His desk faces a window that looks out onto a small plaza where a crowd of six constitutes a traffic jam. On the desk rests a Macintosh Performa com'puter, the kind that includes a color monitor and CD/ROM drive. Schudson loves the way electronic mail has enabled a return to the intellectual tradition of letters — so much the better to continue his life as a yeoman farmer of the information age. A small table holds an IBM Selectric typewriter. In the middle of the office is an orange plastic couch, right next to an orange felt swivel chair, each kwking vintage 1973. Half of the couch houses a foot-high stack of papers. Against another wall stand four large tan-and-beige file cabinets, bulging with Schudson’s notes.
What’s remarkable about all this literature is the way it is deployed. These books are not first editions for status, nor are they hardbacks for display. The strewn magazines and papers represent more than chaos (although Schudson is no doubt aware of the biblical concept that out of chaos comes order).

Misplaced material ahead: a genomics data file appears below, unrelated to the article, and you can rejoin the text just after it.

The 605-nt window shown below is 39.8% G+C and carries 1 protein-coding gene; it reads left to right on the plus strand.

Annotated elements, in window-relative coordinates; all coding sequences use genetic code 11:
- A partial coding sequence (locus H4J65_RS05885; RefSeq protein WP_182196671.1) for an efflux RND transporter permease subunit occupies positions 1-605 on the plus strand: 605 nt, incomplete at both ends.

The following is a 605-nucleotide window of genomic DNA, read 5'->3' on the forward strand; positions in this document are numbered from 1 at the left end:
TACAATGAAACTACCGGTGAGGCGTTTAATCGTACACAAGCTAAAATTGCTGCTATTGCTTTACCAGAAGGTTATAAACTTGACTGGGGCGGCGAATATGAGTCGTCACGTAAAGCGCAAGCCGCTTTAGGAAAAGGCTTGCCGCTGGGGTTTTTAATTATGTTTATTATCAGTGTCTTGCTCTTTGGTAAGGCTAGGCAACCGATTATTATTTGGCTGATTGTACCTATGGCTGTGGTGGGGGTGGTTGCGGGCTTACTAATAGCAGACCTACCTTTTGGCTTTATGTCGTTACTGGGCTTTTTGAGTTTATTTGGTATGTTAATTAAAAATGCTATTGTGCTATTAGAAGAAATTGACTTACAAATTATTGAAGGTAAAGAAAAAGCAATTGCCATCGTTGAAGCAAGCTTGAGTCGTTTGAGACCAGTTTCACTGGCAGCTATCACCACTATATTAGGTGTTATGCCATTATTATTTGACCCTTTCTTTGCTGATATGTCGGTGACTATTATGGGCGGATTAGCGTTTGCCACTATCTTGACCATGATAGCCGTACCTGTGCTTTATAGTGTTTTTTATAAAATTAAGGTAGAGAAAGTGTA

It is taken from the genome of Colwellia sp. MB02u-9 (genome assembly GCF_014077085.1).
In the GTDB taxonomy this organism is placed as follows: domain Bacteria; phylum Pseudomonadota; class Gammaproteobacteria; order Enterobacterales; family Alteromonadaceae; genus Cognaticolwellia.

Pages are underlined and highlighted. Notes are scribbled in margins. Scraps of paper poke out of dozens of volumes. Others are partly open, folded over, resting on the floor, sideways on shelves, in stacks of two, three, or six. The creases in many volumes indicate that Schudson has reread and reassessed his thoughts on these thinkers dozens of times, picking and poking his way through assumptions, assertions, and evidence.
Take the case of Max Weber’s book The Protestant Ethic and the Spirit of Capitalism, a work sociologists virtually memorize as grad students. You’d think by now Schudson could just relegate Weber to back-shelf duty. But there’s a dog-eared copy on Schudson’s side desk, close at hand in the same way you might keep the Joy of Cooking nearby on a Sunday afternoon.